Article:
Sunrise Chevrolet Recruits Tech Savvy Sales Staff From Cell Phone Industry


  • Sunrise Chevrolet Picture

    Sunrise Chevrolet Picture

    Illinois Chevrolet dealership looks to improve the sales process, and starts with hiring the right people to not just sell to customers, but teach them how to use what they are buying. | November 26, 2013

Just the Facts:
  • Sunrise Chevrolet prefers to hire salespeople with no car sales experience.
  • The dealer's management team actively recruits potential employees from other industries.
  • Today's customer researches more than just prices and specs online; they also look at dealership reputations.

GLENDALE HEIGHTS, Illinois — Finding salespeople who understand and can explain technology isn't always easy. This is one of the reasons Sunrise Chevrolet in Glendale Heights Illinois, recruits salespeople not from other dealerships, but from cell phone stores.

New cars are coming with more buttons and screens than ever before. Features like Bluetooth and navigation systems are very helpful when used correctly, but can also lead to frustration, resulting in an unhappy customer if the systems are not properly explained or demonstrated.

Sunrise Chevrolet's Sales Manager Dan Schomer sees parallels between cell phone sales and new car sales. People want the latest and greatest features, and they should be taught how to use them.

"It only makes sense to incorporate salespeople into the equation who have shown they understand how tech works and have a track record of teaching people how to use it," Schomer said.

When hiring new employees, Sunrise looks for people who have no car sales experience.

"We've found it is easier to work with potential employees with no prior car sales experience. We can train them in our culture, and don't have to try to erase training they may have picked up at other dealerships."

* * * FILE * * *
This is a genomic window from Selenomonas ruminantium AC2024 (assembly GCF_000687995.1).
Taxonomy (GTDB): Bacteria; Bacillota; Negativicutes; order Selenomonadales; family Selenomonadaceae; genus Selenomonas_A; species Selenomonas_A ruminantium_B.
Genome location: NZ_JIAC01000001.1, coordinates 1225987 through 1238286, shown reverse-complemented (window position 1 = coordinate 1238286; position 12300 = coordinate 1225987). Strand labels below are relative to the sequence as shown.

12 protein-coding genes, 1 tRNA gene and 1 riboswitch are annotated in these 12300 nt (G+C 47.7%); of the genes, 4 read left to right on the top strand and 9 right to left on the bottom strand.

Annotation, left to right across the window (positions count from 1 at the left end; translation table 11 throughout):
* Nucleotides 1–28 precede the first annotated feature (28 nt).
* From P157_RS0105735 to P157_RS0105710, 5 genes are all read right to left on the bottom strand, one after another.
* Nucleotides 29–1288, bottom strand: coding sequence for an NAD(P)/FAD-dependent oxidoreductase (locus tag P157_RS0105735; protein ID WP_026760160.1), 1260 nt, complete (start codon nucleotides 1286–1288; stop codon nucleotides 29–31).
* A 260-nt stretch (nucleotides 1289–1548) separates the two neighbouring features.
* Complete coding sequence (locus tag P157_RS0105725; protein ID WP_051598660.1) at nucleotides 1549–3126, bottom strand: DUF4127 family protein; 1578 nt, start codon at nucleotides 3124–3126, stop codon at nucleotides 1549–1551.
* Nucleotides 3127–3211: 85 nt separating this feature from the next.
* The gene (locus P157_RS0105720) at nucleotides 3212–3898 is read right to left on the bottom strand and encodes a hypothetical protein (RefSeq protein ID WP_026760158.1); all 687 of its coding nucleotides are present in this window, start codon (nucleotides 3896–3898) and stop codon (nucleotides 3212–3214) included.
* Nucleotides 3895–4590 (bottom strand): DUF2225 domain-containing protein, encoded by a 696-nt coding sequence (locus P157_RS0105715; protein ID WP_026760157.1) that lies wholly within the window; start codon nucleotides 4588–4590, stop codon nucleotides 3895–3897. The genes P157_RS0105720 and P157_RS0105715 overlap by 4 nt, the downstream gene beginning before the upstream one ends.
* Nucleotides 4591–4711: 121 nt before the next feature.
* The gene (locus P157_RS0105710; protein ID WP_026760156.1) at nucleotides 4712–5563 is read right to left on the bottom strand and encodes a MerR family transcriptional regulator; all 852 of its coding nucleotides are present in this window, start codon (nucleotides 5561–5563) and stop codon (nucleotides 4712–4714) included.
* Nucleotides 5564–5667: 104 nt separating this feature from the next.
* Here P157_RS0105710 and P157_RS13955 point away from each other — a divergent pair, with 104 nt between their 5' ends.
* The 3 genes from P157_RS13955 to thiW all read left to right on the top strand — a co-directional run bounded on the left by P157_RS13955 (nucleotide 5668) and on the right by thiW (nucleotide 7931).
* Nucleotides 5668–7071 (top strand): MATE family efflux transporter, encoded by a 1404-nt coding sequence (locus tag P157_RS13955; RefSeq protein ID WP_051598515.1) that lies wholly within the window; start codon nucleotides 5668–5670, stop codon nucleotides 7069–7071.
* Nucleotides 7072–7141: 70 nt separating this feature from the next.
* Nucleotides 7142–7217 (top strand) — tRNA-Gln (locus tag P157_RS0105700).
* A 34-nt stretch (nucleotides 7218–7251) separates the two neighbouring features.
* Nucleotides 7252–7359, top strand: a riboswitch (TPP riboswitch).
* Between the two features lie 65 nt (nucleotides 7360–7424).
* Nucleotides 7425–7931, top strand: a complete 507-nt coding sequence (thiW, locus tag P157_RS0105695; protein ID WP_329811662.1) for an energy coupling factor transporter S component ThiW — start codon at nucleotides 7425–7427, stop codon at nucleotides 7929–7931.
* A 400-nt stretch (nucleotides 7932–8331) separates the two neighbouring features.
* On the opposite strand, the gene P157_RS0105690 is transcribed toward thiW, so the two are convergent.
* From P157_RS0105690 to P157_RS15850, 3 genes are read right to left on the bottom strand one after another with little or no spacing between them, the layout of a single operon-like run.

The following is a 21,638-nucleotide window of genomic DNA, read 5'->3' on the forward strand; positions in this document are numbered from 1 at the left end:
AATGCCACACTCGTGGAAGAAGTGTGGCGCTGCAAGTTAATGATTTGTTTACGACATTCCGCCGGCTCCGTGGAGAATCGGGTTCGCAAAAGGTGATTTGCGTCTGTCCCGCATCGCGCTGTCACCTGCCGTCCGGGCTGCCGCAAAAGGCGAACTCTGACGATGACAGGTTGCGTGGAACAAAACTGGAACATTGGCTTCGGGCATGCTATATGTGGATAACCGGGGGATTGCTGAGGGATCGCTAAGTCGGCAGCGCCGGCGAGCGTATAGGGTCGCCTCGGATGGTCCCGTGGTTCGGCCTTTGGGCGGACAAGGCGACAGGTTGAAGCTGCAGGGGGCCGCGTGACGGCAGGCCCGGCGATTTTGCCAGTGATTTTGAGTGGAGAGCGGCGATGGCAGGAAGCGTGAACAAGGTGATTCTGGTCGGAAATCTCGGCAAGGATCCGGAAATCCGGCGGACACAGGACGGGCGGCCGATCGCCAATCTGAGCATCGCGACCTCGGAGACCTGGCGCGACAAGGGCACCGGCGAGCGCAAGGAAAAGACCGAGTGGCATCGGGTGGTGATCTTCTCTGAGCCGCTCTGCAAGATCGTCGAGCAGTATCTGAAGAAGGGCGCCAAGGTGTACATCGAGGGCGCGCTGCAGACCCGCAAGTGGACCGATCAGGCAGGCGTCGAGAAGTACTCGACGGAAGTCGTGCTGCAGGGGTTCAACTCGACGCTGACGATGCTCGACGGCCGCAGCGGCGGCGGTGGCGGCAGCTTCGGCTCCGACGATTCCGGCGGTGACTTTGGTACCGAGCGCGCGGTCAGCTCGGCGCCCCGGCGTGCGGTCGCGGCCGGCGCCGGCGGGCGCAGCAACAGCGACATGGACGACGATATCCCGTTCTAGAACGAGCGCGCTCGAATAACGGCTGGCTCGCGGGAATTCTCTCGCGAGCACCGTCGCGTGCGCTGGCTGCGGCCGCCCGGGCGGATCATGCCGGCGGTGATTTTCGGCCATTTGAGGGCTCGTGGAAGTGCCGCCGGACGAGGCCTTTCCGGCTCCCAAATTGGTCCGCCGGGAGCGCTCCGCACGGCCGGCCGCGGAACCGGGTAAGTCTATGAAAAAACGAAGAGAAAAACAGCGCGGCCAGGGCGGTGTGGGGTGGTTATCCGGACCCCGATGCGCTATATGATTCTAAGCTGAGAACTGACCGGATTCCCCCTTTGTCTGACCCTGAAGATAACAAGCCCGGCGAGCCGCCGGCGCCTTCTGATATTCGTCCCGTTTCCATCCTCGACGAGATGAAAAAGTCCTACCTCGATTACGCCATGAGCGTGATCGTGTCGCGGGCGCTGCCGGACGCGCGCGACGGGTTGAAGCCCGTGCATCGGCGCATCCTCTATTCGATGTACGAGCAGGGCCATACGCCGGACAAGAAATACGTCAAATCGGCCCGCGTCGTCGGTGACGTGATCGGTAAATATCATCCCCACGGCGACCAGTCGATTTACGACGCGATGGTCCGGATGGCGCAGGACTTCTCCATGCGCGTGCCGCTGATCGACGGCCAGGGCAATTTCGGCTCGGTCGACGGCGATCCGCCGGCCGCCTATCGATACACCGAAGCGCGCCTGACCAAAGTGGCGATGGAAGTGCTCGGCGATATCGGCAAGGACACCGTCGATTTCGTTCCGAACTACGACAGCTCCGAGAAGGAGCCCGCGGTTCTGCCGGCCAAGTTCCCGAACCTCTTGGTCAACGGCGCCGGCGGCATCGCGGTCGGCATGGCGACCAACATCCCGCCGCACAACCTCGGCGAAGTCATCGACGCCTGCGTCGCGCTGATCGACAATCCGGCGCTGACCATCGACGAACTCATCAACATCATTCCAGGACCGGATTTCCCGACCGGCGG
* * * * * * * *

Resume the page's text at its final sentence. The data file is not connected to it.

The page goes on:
The car buying experience has changed in the past 10 years. Many people have decided what type of car they want prior to coming into the dealership. Vehicle specifications and features are researched ahead of time, and in some cases, prices are arranged before the customer ever visits the store.

With so much information readily available to the customer, negotiations, while still a part of the deal, are beginning to take a backseat to service. Today's customer researches more than just prices and specs online; they also look at dealership reputations.

Schomer says making sure every customer gets great treatment is a store goal, and a "Takeaway Folder" is part of that equation. Customers who leave the dealership without making a purchase are given a Sunrise Takeaway Folder. The folder contains details about the considered vehicle, its negotiated price, the salesperson's bio and reasons to buy from Sunrise Chevrolet.

The folder isn't an industry standard, but instead, it's something Sunrise provides to help make the customer more at ease during the shopping process.

"We live and die by our reputation. We truly want to give the customer their money's worth, and this means more than just a good price," Schomer says. "It means giving our guests a great experience."

Edmunds says: Sunrise Chevrolet recognizes the value in teaching customers to enjoy their new cars to the fullest extent.

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